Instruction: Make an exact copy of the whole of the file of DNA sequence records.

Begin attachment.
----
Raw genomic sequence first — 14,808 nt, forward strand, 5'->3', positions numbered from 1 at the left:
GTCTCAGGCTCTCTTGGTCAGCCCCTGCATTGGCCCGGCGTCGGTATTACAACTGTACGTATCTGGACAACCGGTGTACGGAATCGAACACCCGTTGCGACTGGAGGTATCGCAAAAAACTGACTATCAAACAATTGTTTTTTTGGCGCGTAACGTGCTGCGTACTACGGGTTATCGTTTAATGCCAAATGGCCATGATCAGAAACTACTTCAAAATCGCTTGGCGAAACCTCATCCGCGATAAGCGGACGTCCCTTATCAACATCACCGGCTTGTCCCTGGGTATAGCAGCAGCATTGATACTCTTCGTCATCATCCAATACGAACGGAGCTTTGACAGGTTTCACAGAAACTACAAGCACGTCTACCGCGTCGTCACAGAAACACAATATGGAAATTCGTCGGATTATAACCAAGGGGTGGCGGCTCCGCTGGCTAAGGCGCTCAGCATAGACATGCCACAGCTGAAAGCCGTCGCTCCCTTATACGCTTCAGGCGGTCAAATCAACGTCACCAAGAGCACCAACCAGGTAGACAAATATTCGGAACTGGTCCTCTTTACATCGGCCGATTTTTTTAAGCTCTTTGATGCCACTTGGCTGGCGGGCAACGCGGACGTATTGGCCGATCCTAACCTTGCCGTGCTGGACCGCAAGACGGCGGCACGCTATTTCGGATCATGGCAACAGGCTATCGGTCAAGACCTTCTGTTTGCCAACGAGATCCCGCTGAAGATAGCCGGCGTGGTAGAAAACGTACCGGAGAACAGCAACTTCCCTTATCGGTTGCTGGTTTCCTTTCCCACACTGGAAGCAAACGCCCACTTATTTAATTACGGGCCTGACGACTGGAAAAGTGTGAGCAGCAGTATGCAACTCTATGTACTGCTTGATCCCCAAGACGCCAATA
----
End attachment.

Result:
Raw genomic sequence first — 14,808 nt, forward strand, 5'->3', positions numbered from 1 at the left:
GTCTCAGGCTCTCTTGGTCAGCCCCTGCATTGGCCCGGCGTCGGTATTACAACTGTACGTATCTGGACAACCGGTGTACGGAATCGAACACCCGTTGCGACTGGAGGTATCGCAAAAAACTGACTATCAAACAATTGTTTTTTTGGCGCGTAACGTGCTGCGTACTACGGGTTATCGTTTAATGCCAAATGGCCATGATCAGAAACTACTTCAAAATCGCTTGGCGAAACCTCATCCGCGATAAGCGGACGTCCCTTATCAACATCACCGGCTTGTCCCTGGGTATAGCAGCAGCATTGATACTCTTCGTCATCATCCAATACGAACGGAGCTTTGACAGGTTTCACAGAAACTACAAGCACGTCTACCGCGTCGTCACAGAAACACAATATGGAAATTCGTCGGATTATAACCAAGGGGTGGCGGCTCCGCTGGCTAAGGCGCTCAGCATAGACATGCCACAGCTGAAAGCCGTCGCTCCCTTATACGCTTCAGGCGGTCAAATCAACGTCACCAAGAGCACCAACCAGGTAGACAAATATTCGGAACTGGTCCTCTTTACATCGGCCGATTTTTTTAAGCTCTTTGATGCCACTTGGCTGGCGGGCAACGCGGACGTATTGGCCGATCCTAACCTTGCCGTGCTGGACCGCAAGACGGCGGCACGCTATTTCGGATCATGGCAACAGGCTATCGGTCAAGACCTTCTGTTTGCCAACGAGATCCCGCTGAAGATAGCCGGCGTGGTAGAAAACGTACCGGAGAACAGCAACTTCCCTTATCGGTTGCTGGTTTCCTTTCCCACACTGGAAGCAAACGCCCACTTATTTAATTACGGGCCTGACGACTGGAAAAGTGTGAGCAGCAGTATGCAACTCTATGTACTGCTTGATCCCCAAGACGCCAATA